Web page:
Still waiting for evidence but don't really care. I'm quite happy enough that the Dems/unions/professional protesters/Democratic senators fleeing to Illinois (you can have them, they'd fit right in there)/shame shame shame people got their asses whipped after putting us through this for 18 months.

Artman
06-05-12, 10:03 PM
Outstanding! Way to beat those Union thugs back. Now O's got another state he needs to fight for...

JasonF
06-05-12, 10:04 PM
:lol: They weren't involved in this much at all.

How do you know? There were tens of millions of dollars spent by outside group, the donors to which we generally don't know the identity of -- though we do know that over the past 12-18 months, the Koch brothers have donated millions of dollars to the Republican Governors Association, Americans for Prosperity, and the MacIver Institute, which among them have spent more than $10 million in support of Governor Walker's retention.

Ha -- I'm just fucking with you. We do know for sure.

Asked about his efforts to sway public opinion, [David] Koch acknowledges his group is hard at work in places such as Wisconsin, where Gov. Scott Walker is facing off with public unions and grappling with a likely recall vote.

"We're helping him, as we should. We've gotten pretty good at this over the years," he says. "We've spent a lot of money in Wisconsin. We're going to spend more."

http://www.palmbeachpost.com/money/david-koch-intends-to-cure-cancer-in-his-2185046.html?page=2&viewAsSinglePage=true

Of course, it's equally likely that he spent that money in support of Barrett to create an anti-Barrett backlash and lead voters to support Walker. Or something.

movielib
06-05-12, 10:06 PM
Three of the four Republicans have definitely held. The race from the Racine area (which was expected to be the closest) has the Republican leading 63-37 but only 10% of the precincts have reported. Everything else is over 67%. Don't know what is going on there.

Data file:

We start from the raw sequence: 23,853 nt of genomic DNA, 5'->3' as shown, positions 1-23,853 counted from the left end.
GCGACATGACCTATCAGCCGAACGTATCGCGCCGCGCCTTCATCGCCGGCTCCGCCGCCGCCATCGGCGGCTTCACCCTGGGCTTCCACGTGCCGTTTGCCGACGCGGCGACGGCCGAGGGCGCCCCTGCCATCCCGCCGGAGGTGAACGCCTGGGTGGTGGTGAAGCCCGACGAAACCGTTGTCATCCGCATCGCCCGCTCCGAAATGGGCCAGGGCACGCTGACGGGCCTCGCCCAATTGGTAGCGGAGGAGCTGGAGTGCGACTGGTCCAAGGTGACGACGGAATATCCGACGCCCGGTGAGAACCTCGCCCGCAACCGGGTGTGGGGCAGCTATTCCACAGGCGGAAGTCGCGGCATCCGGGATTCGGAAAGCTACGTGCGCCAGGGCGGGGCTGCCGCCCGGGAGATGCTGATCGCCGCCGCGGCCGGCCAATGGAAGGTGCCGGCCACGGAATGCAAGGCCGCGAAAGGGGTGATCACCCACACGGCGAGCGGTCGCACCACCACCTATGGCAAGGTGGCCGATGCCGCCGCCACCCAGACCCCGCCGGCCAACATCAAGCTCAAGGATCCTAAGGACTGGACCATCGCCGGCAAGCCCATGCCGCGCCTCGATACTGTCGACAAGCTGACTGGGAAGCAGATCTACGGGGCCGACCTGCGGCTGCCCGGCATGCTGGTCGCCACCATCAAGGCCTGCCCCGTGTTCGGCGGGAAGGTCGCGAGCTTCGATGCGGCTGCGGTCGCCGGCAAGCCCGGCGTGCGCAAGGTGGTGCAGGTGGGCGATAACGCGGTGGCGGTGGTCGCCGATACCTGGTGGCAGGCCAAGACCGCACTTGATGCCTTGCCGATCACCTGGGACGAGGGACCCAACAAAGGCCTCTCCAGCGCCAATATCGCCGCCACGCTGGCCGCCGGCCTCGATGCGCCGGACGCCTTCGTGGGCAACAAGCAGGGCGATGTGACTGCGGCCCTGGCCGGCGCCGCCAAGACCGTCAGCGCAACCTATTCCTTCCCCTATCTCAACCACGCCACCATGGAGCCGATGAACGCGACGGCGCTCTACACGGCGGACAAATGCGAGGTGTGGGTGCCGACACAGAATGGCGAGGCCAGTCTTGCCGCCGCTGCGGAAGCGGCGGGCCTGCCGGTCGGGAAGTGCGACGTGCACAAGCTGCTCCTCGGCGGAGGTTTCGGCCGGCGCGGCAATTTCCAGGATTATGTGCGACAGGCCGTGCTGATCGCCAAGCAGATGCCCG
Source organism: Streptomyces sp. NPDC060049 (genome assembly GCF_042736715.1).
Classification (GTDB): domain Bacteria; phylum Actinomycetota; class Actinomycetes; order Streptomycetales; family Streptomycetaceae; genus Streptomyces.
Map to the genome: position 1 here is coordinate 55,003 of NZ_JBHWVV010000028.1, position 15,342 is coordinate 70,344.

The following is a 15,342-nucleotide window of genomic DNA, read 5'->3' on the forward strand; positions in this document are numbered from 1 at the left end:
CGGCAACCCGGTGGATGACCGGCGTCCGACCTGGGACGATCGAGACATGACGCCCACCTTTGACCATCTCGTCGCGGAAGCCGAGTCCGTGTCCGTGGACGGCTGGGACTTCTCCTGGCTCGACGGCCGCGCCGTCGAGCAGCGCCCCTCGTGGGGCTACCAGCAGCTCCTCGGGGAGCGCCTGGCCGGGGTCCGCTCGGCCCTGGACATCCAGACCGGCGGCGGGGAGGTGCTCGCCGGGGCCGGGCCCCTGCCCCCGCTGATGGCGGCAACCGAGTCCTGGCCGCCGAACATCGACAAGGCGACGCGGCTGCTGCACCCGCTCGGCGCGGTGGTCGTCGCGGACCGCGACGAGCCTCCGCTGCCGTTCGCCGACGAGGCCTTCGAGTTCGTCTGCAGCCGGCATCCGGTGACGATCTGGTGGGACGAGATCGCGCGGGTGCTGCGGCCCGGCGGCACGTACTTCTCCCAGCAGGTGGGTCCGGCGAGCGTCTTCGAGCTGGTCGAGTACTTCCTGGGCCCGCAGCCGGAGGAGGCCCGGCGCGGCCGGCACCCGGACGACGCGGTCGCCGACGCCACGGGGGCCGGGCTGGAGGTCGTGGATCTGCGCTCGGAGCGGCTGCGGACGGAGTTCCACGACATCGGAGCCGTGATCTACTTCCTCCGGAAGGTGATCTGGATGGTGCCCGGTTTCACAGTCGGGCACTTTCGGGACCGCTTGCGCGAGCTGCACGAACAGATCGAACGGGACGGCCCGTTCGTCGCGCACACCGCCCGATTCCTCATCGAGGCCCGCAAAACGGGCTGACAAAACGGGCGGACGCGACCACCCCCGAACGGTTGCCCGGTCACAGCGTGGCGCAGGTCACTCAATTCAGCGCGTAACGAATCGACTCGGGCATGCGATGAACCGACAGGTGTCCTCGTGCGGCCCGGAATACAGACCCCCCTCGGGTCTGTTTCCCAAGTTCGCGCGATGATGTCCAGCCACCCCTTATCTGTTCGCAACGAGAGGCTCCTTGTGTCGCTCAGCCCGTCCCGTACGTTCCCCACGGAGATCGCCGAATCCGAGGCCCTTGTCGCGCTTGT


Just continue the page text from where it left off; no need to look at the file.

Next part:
JasonF
06-05-12, 10:07 PM
Outstanding! Way to beat those Union thugs back. Now O's got another state he needs to fight for...

:lol: The same polls that made it clear Walker would win show Obama defeating Romney pretty handily. November is a long way off and anything could happen -- particularly if the economy continues to slip -- but Obama is not going to be fighting for Wisconsin.

aktick
06-05-12, 10:09 PM
OK...yes...if it weren't for the Koch brothers, Walker would've lost. Happy? I like both of you guys, so I'm not going to get bent out of shape about it. I'm just happy tonight that Walker won CONVINCINGLY.

aktick
06-05-12, 10:12 PM
And yeah, I agree with Jason, Romney is definitely still behind. A LOT of my Lib friends who didn't like the recall (and therefore voted Walker) are also big Obama fans and don't have any strong feeling for Romney.

JasonF
06-05-12, 10:16 PM
OK...yes...if it weren't for the Koch brothers, Walker would've lost.
I disagree, and I don't think either Jason or I suggested that the Koch brothers swung the election. The fact is, recalls rarely succeed, and thanks to Wisconsin's quirky campaign finance laws around recalls, with or without Koch money, Walker was able to massively outspend Barrett.

Regardless, though, Walker is clearly the kind of governor the Koch brothers like, and they clearly spent a lot of money in support of his retention.

Bluelitespecial
06-05-12, 10:17 PM
So has Ed Schultz cried or had a heart attack yet?

movielib
06-05-12, 10:19 PM
And yeah, I agree with Jason, Romney is definitely still behind. A LOT of my Lib friends who didn't like the recall (and therefore voted Walker) are also big Obama fans and don't have any strong feeling for Romney.
Yeah, Romney is still definitely behind in Wisconsin. He's trailed in all the polls Walker led (where both races were polled). But I do think Wisconsin will be competitive. We're still purple. There's tons of time with millions of things that can happen.